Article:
After quitting the Potomac Cannons and reevaluating my life for a couple of months, I decided that the only thing that might make me happy was working with toys and action figures. While unemployed, I foolishly spent my money I didn’t have while frequenting a KB Toys in Falls Church, Virginia. After incessantly pestering the manager who insisted that they weren’t hiring due to lackluster sales, they finally gave in. They brought me aboard on a very part-time basis in October of 2003.
This location wasn’t the usual ubiquitous KB mall store. Instead, it was a KB Toy Works. It was spacious and located in a strip mall between two restaurants. With 3,500 square feet, they could really pack in the toys and felt like a small Toys ‘R’ Us. I loved working there and treated the merchandise as if it were my own. Of course, my favorite area of the store was the action figure aisle. I quickly became an expert, and even began selling some toys online when this business model was still in its infancy.
Even though the pay was minimum wage, it seemed like the perfect job to me. Unfortunate financial troubles loomed for KB Toys though – this store was having internal theft problems of money missing from the safe and stolen inventory – and after a couple of months of being hired, KB filed for Chapter 11 bankruptcy protection.
Out of 1,200 stores nationwide, 500 underperforming ones would close. My location began liquidation sales of their inventory, and on the last day, we were literally selling garbage/broken toy parts in plastic bags for pennies on the dollar. On February 9th, 2009, KB Toys closed its stores for good. It was a sad ending for a significant player in the toy retail business. I sure wish I’d kept the KB Toys training tape I’d acquired during the 2003 closings. It’s prime material for Pop Culture Retrorama.
Two weeks prior, KB informed us of their impending doom. So that same day, I went to Toys ‘R’ Us and expounded my dire situation. With a grin on his face, the store manager seemed happy they’d have one less competitor that 2003 holiday season to worry about. I guess he rewarded me for the “inside information”- that soon became public a few days later – and hired me as a seasonal associate. I was thrilled and relieved that I would still have a job somewhere, and with toys!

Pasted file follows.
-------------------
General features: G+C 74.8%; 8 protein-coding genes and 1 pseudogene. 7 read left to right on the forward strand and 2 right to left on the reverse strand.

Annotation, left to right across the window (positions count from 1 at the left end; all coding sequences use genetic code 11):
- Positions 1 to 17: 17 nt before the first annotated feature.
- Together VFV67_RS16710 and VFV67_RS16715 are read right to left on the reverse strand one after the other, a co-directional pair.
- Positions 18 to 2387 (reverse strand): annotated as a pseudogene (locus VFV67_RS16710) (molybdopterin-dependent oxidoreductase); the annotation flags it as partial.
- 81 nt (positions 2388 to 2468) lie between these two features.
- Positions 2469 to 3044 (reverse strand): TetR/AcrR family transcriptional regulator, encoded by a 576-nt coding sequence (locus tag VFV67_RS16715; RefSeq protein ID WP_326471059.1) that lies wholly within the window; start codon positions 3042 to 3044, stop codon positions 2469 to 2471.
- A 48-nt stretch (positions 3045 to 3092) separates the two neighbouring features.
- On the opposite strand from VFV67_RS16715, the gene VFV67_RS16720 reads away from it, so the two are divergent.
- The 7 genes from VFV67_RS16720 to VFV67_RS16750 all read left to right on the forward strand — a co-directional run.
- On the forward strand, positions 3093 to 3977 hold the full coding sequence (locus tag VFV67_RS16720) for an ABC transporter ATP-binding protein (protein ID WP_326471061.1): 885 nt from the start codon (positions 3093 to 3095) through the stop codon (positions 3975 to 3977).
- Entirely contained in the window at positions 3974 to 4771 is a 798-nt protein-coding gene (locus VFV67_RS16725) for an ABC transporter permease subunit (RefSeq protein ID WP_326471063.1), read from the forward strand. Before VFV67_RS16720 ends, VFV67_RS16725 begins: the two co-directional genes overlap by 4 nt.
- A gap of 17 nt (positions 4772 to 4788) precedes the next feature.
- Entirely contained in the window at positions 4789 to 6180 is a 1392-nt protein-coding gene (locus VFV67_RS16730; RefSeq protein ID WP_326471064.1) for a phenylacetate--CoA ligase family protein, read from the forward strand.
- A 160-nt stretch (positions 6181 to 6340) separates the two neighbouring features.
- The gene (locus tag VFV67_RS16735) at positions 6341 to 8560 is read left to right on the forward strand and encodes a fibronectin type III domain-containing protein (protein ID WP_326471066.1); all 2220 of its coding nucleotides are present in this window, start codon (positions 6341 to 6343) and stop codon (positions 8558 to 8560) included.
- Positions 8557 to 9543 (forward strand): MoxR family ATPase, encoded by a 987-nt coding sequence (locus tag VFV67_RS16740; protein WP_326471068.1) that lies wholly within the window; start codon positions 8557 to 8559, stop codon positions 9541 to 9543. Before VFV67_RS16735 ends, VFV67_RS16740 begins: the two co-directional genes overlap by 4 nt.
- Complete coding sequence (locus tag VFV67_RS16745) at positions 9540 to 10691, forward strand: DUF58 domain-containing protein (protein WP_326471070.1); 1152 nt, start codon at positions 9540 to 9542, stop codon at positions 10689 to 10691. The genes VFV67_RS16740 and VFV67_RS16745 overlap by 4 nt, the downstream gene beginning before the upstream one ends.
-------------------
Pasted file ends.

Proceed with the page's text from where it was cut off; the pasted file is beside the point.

For two weeks, I donned the KB Toys navy blue shirt during the day, and the iconic red Toys R Us shirt at night. Even though I’d been with KB for only a couple of months, I felt like such a Benedict Arnold. The hours were hectic, to say the least, and sleep was at a premium, but I made good money and felt like I was making a difference. TRU’s main rival was Walmart, and everything that holiday season focused on having the merchandise on the floor, servicing the customers, and at least price matching what Walmart offered.
I had zero training when I started at TRU. Fortunately, my prior employment with KB Toys and my voracious reading of ToyFare magazine helped me sort it out. But imagine working for a giant toy store without any training and dropped right in the middle of the holiday season!
Although I was eternally grateful for the job, I was thrown into the lion’s den to fend for myself.
Multiple-Emmy award-winning artist Andy Williams trumpets that the holidays is “The Most Wonderful Time of The Year,” but I’ve seen ordinarily serene people become enraged during the holidays and unleash their fury onto lowly seasonal sales associates.
Hokey Pokey Elmo was THE toy kids demanded that season, and we’d continuously run out or be undercut by Walmart’s prices. In many instances, I helped no less than six customers at once. They weren’t sure what to buy their kids half the time, so this complicated things a bit. Offering a gift card so that their child could come to the store and purchase whatever they wanted was frequently shot down.
Every evening, getting the store ready for the next day was exhausting: Bicycles stuffed with the Legos, whole sections looking like a tornado, and an earthquake went through-a mountain of merchandise on the floor underneath the price checker. Good times!
Over the years, I had more than a few what I call “tours of duty” with Toys ‘R’ Us. Every time I returned, I saw minimal improvements. I had a first-hand account of a huge passenger liner with a false sense of security that was inevitably about to collide with disaster. Who would’ve thought Toys ‘R’ Us would ever close? In the summer of 2018, that happened in the United States.
Toys ‘R’ Us is forever in my heart but working there revealed to me that the writing was already on the wall. I was underpaid and overworked, but I’d accept employment at Toys ‘R’ Us or KB Toys in a heartbeat even with all the difficulties. There are worse things in life than being surrounded by toys and getting a paycheck. Seeing a kid smile is always worth any hardships one might endure. I remember on one of my TRU “tours of duty,” when an older lady surprisingly slapped my behind and enthusiastically yelled, “That’s the way to do it!” referring to my hustle and dedication to help the customers.
Don’t you think those memories are priceless? I do.